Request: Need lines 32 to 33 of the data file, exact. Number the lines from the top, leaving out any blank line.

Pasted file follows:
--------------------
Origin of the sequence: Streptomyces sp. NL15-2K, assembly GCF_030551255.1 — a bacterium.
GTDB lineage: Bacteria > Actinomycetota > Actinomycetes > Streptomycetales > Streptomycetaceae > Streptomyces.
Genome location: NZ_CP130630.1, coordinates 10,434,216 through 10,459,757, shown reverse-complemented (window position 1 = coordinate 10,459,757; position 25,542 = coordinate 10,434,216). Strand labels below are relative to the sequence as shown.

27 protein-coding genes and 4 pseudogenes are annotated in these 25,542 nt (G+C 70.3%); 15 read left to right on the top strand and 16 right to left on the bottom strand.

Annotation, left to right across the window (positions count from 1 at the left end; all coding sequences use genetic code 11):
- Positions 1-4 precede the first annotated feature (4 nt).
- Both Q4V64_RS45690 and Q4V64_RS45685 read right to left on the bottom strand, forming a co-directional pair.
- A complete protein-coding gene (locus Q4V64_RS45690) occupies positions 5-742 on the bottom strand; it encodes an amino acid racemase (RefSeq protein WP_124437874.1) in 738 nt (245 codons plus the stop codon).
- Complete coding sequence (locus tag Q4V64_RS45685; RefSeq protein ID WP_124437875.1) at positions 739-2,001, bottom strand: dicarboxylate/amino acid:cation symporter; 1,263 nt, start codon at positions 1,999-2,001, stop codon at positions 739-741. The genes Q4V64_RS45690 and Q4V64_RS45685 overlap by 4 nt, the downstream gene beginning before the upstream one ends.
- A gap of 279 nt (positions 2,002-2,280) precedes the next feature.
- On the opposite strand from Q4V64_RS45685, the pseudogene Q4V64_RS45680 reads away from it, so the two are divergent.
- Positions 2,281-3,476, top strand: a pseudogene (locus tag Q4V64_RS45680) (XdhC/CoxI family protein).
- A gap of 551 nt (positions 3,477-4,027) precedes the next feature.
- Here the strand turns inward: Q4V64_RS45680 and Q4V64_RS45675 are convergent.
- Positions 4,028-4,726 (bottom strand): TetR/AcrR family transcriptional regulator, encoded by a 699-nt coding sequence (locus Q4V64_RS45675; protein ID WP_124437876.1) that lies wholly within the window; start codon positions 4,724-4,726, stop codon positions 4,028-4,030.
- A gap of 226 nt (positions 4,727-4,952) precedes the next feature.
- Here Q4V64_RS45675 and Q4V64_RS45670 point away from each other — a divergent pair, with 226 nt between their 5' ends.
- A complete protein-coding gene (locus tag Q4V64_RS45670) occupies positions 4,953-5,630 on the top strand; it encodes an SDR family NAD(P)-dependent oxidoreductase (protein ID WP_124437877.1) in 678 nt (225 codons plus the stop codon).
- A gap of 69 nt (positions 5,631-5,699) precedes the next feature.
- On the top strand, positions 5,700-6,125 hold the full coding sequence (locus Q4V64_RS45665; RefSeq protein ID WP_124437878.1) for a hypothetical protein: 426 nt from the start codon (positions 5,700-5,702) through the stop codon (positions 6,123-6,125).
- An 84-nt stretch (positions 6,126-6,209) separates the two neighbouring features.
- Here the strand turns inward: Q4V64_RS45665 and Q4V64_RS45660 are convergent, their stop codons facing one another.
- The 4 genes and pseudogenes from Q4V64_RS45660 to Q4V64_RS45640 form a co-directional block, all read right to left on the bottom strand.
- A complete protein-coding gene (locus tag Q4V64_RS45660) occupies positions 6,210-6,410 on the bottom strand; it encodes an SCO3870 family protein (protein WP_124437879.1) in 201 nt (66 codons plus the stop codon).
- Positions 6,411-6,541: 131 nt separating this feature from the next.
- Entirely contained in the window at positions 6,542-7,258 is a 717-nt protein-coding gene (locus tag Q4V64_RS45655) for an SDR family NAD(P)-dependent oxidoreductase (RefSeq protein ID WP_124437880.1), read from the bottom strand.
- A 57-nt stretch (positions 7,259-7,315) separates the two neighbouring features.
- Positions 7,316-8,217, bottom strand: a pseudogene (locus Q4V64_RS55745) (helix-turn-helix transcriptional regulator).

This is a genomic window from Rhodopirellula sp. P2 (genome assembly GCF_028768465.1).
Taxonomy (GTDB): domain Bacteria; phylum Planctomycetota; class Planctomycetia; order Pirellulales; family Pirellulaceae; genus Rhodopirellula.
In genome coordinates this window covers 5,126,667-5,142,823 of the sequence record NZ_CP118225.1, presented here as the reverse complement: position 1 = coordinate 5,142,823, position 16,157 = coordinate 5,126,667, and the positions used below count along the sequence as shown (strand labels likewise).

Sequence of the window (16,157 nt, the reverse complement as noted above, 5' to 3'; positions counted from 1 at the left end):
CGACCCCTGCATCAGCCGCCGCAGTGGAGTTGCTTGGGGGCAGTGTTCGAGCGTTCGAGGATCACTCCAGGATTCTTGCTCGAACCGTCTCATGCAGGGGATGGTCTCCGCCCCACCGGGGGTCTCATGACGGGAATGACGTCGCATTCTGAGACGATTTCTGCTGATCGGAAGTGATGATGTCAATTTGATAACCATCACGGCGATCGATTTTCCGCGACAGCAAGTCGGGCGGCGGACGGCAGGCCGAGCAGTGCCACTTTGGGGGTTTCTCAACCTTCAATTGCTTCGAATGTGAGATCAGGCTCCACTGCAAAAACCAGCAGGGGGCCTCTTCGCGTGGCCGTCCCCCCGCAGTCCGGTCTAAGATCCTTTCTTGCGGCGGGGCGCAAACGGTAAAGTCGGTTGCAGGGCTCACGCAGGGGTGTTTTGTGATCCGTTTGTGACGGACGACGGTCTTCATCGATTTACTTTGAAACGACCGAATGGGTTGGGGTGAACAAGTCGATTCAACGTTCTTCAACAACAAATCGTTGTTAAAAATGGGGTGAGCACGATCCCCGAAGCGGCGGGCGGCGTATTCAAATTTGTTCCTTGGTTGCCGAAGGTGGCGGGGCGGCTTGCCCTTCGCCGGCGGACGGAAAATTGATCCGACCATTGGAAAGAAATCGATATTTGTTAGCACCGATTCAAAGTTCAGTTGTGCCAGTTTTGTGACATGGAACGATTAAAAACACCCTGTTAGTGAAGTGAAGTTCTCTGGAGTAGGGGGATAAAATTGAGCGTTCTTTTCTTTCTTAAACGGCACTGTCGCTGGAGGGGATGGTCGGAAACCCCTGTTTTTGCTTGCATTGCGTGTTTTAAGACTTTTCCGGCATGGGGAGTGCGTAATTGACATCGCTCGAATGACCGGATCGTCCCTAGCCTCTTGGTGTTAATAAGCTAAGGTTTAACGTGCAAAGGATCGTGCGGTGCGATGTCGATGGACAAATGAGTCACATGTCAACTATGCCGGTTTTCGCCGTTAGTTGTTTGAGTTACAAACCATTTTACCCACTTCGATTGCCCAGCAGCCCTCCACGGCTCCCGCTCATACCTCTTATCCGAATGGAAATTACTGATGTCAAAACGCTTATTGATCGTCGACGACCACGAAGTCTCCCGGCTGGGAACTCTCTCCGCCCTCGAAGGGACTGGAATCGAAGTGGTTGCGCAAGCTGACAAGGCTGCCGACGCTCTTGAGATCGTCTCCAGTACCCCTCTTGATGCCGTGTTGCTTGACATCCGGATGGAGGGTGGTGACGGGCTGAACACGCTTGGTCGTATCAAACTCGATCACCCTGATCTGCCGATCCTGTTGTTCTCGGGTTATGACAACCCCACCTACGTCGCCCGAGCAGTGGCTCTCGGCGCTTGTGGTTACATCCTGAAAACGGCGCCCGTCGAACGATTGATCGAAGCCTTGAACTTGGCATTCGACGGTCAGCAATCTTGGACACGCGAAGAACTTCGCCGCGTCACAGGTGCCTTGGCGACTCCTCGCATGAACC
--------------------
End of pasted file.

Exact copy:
Sequence of the window (16,157 nt, the reverse complement as noted above, 5' to 3'; positions counted from 1 at the left end):
CGACCCCTGCATCAGCCGCCGCAGTGGAGTTGCTTGGGGGCAGTGTTCGAGCGTTCGAGGATCACTCCAGGATTCTTGCTCGAACCGTCTCATGCAGGGGATGGTCTCCGCCCCACCGGGGGTCTCATGACGGGAATGACGTCGCATTCTGAGACGATTTCTGCTGATCGGAAGTGATGATGTCAATTTGATAACCATCACGGCGATCGATTTTCCGCGACAGCAAGTCGGGCGGCGGACGGCAGGCCGAGCAGTGCCACTTTGGGGGTTTCTCAACCTTCAATTGCTTCGAATGTGAGATCAGGCTCCACTGCAAAAACCAGCAGGGGGCCTCTTCGCGTGGCCGTCCCCCCGCAGTCCGGTCTAAGATCCTTTCTTGCGGCGGGGCGCAAACGGTAAAGTCGGTTGCAGGGCTCACGCAGGGGTGTTTTGTGATCCGTTTGTGACGGACGACGGTCTTCATCGATTTACTTTGAAACGACCGAATGGGTTGGGGTGAACAAGTCGATTCAACGTTCTTCAACAACAAATCGTTGTTAAAAATGGGGTGAGCACGATCCCCGAAGCGGCGGGCGGCGTATTCAAATTTGTTCCTTGGTTGCCGAAGGTGGCGGGGCGGCTTGCCCTTCGCCGGCGGACGGAAAATTGATCCGACCATTGGAAAGAAATCGATATTTGTTAGCACCGATTCAAAGTTCAGTTGTGCCAGTTTTGTGACATGGAACGATTAAAAACACCCTGTTAGTGAAGTGAAGTTCTCTGGAGTAGGGGGATAAAATTGAGCGTTCTTTTCTTTCTTAAACGGCACTGTCGCTGGAGGGGATGGTCGGAAACCCCTGTTTTTGCTTGCATTGCGTGTTTTAAGACTTTTCCGGCATGGGGAGTGCGTAATTGACATCGCTCGAATGACCGGATCGTCCCTAGCCTCTTGGTGTTAATAAGCTAAGGTTTAACGTGCAAAGGATCGTGCGGTGCGATGTCGATGGACAAATGAGTCACATGTCAACTATGCCGGTTTTCGCCGTTAGTTGTTTGAGTTACAAACCATTTTACCCACTTCGATTGCCCAGCAGCCCTCCACGGCTCCCGCTCATACCTCTTATCCGAATGGAAATTACTGATGTCAAAACGCTTATTGATCGTCGACGACCACGAAGTCTCCCGGCTGGGAACTCTCTCCGCCCTCGAAGGGACTGGAATCGAAGTGGTTGCGCAAGCTGACAAGGCTGCCGACGCTCTTGAGATCGTCTCCAGTACCCCTCTTGATGCCGTGTTGCTTGACATCCGGATGGAGGGTGGTGACGGGCTGAACACGCTTGGTCGTATCAAACTCGATCACCCTGATCTGCCGATCCTGTTGTTCTCGGGTTATGACAACCCCACCTACGTCGCCCGAGCAGTGGCTCTCGGCGCTTGTGGTTACATCCTGAAAACGGCGCCCGTCGAACGATTGATCGAAGCCTTGAACTTGGCATTCGACGGTCAGCAATCTTGGACACGCGAAGAACTTCGCCGCGTCACAGGTGCCTTGGCGACTCCTCGCATGAACC